Discussion at Davos has centered largely around capitalism, technology, humans and work, and climate with the topic of Iran a non-factor in the formal agenda and seemingly of little interest in the many offline interactions and venues on the margins of the WEF. President Trump for example did not mention Iran in his remarks here at Davos (although the topic did come up somewhat obliquely in his press conference when asked about injuries to US personnel from the Iranian missile strikes at those two bases).

So, what a difference a few weeks makes. But we should not be lulled into any sense that the US-Iran confrontation has gone into some sort of stasis. Rather, the events of earlier this month and others leading up to them, highlight that neither party desires a direct, public confrontation in which each feels it cannot back down or move to deescalate the situation. Yet each has interestingly chosen to very publicly double down on its previously stated objectives - for Iran, to remove the US from the region and ensure Iranian regional hegemony and for the U.S., to forestall the development or acquisition of any Iranian nuclear weapon capability while contesting Iran's regional hegemony.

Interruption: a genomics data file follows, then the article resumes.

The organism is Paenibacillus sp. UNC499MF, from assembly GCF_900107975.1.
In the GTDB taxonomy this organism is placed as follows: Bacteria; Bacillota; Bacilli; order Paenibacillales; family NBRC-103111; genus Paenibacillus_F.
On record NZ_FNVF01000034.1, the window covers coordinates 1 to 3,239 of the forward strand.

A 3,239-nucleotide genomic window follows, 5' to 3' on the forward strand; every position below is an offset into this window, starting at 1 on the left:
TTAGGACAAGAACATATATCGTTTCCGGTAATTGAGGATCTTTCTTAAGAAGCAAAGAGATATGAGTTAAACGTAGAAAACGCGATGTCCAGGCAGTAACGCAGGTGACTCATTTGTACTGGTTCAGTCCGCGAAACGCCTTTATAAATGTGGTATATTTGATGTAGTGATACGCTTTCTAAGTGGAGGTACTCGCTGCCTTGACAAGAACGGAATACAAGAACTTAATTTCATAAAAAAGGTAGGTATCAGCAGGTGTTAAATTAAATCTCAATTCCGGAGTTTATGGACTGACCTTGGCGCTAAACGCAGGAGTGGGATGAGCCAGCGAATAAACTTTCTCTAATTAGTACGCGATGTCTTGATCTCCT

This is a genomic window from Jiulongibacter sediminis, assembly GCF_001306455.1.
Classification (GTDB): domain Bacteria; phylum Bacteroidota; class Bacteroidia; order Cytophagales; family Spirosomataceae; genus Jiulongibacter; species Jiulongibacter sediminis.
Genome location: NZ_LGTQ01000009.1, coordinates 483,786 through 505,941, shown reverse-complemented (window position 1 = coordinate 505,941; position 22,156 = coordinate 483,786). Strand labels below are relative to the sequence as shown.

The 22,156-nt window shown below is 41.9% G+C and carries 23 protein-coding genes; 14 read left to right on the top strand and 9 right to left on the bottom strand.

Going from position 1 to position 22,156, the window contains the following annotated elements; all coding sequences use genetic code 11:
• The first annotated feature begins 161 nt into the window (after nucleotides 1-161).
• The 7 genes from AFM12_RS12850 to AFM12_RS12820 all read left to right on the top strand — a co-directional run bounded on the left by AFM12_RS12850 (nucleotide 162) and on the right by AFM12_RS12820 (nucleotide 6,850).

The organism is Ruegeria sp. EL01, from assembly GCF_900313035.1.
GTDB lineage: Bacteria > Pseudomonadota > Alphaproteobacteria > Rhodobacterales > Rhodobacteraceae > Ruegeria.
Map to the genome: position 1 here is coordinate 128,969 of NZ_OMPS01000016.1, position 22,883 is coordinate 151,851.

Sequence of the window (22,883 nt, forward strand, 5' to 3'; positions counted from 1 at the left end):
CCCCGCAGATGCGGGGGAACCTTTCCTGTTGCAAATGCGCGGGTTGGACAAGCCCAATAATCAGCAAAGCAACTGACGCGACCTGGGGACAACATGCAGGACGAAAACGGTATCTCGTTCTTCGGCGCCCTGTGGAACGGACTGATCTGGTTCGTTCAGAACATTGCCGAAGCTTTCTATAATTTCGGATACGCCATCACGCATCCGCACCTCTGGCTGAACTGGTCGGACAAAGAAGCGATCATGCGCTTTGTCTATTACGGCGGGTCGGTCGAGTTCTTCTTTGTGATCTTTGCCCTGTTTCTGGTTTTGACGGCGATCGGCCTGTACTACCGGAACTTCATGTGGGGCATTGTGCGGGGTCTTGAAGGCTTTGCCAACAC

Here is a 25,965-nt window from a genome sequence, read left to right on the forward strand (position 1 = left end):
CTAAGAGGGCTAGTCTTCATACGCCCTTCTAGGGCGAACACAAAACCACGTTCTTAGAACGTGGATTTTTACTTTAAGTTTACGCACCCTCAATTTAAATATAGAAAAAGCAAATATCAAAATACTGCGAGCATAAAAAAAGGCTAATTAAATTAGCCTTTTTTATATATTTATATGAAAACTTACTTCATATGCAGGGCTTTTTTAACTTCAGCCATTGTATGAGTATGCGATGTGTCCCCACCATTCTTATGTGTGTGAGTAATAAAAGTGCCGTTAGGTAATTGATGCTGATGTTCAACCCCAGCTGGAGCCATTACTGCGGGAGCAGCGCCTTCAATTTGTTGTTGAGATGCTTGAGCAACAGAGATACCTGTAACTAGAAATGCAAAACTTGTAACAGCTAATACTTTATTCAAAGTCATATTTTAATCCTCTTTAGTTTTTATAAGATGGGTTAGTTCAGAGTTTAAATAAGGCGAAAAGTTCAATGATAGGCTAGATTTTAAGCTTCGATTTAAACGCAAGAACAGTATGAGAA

Paddy McGuinness CMG OBE, Senior Advisor
Former UK Deputy National Security Adviser


Technology solutions are always to the fore at Davos - from service providers promoting their wares to early stage companies looking for finance, partnership and growth. This year they are slightly muted and very clearly instrumentalized to the Davos agenda of how to address urgent climate and environmental challenges. Microsoft’s pledge to get carbon negative has set the tone. This year at Davos tech is solution oriented.

In contrast there is an underlying reality which is not much discussed in plenary but comes up in private. Year on year CEOs are turning up at Davos with ever more technology risk attached to them: more data being held and processed, greater operational dependency on networks, pressure to implement new technologies to keep up and ever more regulatory interest. The difficulty for them is that this risk is getting no easier to price and manage. Security spend doesn’t always equate to system resilience. Being organized is crucial.

Climate issues are bringing this liability into focus. When Australian Prime Minister Scott Morrison was seen off by residents in Cobargo recently much of their anger resulted from a collapse of the networked systems on which they depend - no telephones and no Internet which meant no banking and an inability to restore their lives. It is a useful reminder of the public response which a lack of system resilience can expect - whether it is caused by a climate amplified natural hazard, human error or a cyber incident. Let’s hope the climate solutions being promised will be secure by design.

The other notable development in tone and content is on AI.  For the past few years it has been AI with everything - as it is with climate this year.  However, this year there is a heavy emphasis on capturing and codifying the ethical aspects such as transparency on how life effecting decisions are taken by learning machines.  The phrase “human enabled AI” was to the fore.